About this time of year I need a FIX. Not a drug, a smoke or a drink but a plant fix.
I long for something new, and green and growing. When this compelling desire overtakes me, a garden center is just the place to go.
Several years ago while wandering around Linder's I was fascinated by their tables of tiny succulent plants. There were lots of cacti I had never seen. All were such interesting shapes and colors.
One seldom leaves a garden center witihout a purchase. I was no different. I carefully carried home three little cacti with a small bag of cactus mix.
I knew nothing about planting or growing these prickly little gems. This was before I had a computer so it wasn't long before I was back to purchase an Ortho book "The World of Cactus and Succulents, A complete guide ...." This book still has more information than I can digest.
At first I wasn't careful about keeping the plant name tags. Later I did do some research and found I had a "Cereus alamosensis", affectionately called "Old Man" because of the wavy white "hair" that covers the ribs and spines. From three nches tall, 15 years later, he is 18 inches tall and still very much alive.
I also have "Lemaireocereus cereus". This is a columnar plant with dull green skin and spines on the rib edges. This one is now 30 inches tall from its tiny beginnings.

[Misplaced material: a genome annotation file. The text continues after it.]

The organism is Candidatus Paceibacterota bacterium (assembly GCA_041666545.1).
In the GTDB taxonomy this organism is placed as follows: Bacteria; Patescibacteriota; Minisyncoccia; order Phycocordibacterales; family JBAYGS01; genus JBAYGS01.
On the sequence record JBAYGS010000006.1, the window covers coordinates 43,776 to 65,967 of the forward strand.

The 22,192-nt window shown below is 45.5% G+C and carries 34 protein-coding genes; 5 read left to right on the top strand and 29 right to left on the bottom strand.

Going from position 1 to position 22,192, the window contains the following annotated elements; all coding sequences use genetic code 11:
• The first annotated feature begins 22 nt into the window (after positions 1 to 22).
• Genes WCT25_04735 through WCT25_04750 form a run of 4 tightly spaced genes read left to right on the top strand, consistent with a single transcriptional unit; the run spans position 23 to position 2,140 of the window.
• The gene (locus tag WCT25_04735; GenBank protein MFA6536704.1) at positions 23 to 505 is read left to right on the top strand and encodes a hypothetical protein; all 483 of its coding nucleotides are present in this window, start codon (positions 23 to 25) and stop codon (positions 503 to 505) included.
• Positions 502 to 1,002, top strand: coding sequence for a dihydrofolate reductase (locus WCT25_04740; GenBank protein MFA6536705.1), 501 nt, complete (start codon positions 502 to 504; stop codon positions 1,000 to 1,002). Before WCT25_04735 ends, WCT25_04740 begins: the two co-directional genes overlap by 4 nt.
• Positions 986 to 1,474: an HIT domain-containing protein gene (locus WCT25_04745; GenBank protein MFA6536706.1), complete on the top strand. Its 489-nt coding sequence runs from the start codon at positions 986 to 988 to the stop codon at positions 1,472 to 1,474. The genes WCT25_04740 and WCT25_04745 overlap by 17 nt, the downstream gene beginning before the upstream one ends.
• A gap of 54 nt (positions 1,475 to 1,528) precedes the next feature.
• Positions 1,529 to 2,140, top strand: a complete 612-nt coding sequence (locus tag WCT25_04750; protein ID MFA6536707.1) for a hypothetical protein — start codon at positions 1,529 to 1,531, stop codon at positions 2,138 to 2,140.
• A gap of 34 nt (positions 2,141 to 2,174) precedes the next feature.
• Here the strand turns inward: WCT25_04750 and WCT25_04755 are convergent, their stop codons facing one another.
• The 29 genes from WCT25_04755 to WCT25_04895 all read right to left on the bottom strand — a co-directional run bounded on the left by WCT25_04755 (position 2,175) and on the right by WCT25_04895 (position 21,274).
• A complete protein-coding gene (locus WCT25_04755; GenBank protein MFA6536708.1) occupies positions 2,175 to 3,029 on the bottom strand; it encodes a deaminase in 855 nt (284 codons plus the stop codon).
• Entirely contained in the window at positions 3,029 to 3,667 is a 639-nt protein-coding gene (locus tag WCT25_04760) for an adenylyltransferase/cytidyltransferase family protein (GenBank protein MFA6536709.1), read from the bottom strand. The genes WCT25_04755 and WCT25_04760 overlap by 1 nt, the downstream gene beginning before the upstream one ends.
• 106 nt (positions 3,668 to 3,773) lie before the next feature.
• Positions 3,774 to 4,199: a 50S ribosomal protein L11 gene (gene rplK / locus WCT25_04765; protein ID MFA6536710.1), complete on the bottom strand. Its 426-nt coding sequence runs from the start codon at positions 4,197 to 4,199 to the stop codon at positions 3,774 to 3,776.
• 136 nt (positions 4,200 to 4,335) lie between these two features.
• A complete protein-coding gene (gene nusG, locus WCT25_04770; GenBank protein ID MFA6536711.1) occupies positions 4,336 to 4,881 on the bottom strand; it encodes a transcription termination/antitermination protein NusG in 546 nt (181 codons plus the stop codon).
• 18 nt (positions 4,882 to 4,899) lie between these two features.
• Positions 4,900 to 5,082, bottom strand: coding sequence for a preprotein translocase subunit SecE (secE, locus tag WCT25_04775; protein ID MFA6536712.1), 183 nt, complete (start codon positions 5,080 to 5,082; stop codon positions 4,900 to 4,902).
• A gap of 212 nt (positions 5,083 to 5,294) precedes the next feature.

Purchased at the same time is "Mammillaria bocasana crest". This fuzzy green mound has no actual thorns. I've almose killed it several times - too much water, total neglect - but it is a determined little rascal. None of my cacti have ever bloomed for me although I've read they should have. My neglect again?
Once I started this cactus craze I kept adding. At one time I had four large bowls, each with a number of specimens. I ran out of room. Last fall I had to cut back.
CACTUS ARE FUN. They grow slowly, most like it hot and dry so are happy by heat ducts or sunny windows. They don't need a lot of water so you can go on vacation and they'll be just fine. They aren't fussy, they're happy in a small pot for years and they don't shed. They don't like to be handled, but if you're the touchy feely kind of person or need to transplant, wrap a folded heavy paper towel around like a belt before lifting from the container. Should you get spines in your hand, use a piece of adhesive tape on that area. That should lift the spines out of the affected area.
I'm overdue for that trip to the garden center for my winter fix. How about you? Want to try something different that isn't expensive? Buy a cacti ... buy two or even three.